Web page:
Plans to create eight new freeports in England should benefit businesses that choose to locate themselves in these areas as well as generate jobs, but will they generate much-needed investment?

Bridget Outtrim

Bridget Outtrim

Occupiers are keen to explore the opportunities and we have already seen requirements in the market that are focused on freeport locations. But while the incentives should help to attract businesses, the benefits for property investors and landlords are less direct.

Freeports fall into two categories: customs and tax sites. To reap the most reward, the focus for investors should be on tax sites, where the Treasury has allowed for up to 600ha at each freeport. Proposed incentives include: stamp duty land tax (SDLT) relief; enhanced structures and building allowance (SBA); enhanced capital allowances (ECAs); employer national insurance contributions (NICs) rate relief; business rates relief; and both simplified and faster planning. There is also the potential to benefit from infrastructure funding to open up sites.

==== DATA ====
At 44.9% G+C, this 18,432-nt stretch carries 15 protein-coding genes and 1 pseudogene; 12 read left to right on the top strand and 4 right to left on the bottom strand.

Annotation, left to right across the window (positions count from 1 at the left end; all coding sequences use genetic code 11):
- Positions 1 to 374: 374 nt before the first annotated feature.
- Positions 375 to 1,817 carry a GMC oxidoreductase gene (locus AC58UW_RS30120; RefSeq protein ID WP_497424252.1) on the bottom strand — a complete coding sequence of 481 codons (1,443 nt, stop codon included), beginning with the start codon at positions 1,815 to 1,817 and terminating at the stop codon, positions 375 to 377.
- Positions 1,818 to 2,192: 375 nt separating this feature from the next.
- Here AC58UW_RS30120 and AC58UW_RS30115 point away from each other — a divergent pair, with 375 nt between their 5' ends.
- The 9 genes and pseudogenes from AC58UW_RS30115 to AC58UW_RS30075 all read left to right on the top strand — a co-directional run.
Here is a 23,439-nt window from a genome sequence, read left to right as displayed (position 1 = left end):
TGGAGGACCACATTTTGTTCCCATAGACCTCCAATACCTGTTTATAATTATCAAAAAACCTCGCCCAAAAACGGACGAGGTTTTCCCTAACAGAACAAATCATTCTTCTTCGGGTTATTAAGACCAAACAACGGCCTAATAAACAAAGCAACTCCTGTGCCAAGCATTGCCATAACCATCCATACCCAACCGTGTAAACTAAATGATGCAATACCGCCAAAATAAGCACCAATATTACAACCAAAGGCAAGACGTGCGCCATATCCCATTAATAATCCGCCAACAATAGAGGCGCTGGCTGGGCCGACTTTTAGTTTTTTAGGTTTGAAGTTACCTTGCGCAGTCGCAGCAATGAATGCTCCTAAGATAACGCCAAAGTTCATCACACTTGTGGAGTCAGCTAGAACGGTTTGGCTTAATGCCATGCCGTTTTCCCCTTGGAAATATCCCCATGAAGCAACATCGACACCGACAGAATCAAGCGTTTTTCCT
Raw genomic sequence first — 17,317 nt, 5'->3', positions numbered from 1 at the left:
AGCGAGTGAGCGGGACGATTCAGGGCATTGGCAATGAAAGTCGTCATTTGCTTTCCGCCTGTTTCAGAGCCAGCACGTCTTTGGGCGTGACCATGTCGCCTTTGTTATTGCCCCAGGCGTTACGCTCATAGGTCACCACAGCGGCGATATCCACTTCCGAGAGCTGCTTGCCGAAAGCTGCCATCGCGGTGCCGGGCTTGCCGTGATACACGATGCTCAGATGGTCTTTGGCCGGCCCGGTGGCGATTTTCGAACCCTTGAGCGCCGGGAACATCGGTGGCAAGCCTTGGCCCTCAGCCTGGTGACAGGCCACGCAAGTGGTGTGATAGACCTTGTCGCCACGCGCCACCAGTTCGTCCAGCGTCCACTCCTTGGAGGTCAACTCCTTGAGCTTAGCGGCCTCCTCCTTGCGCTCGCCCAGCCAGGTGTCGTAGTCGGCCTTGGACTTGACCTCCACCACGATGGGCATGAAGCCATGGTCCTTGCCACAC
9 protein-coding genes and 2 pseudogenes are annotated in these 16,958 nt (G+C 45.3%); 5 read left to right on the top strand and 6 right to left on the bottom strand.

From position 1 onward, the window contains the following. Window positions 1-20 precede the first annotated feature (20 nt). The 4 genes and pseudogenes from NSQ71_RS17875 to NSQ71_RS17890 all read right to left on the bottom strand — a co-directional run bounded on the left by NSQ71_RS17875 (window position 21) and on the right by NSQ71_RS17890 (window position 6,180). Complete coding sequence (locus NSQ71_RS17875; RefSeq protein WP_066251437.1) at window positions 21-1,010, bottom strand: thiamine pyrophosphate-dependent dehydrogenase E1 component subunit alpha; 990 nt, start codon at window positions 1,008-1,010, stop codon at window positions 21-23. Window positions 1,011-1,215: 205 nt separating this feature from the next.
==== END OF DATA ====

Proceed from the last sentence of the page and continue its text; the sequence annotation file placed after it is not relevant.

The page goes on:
Source: Shutterstock / Nigel Rusby

All of these combined provide landlords with a number of key USPs to market their schemes and attract potential occupiers with swifter delivery and shorter voids, while also being better placed to negotiate terms such as shorter rent-free periods. Depending on nearby competition, there could also be a case for pushing up quoting rents, provided this does not negate the benefits already on offer. After all, time is money, and even a slight adjustment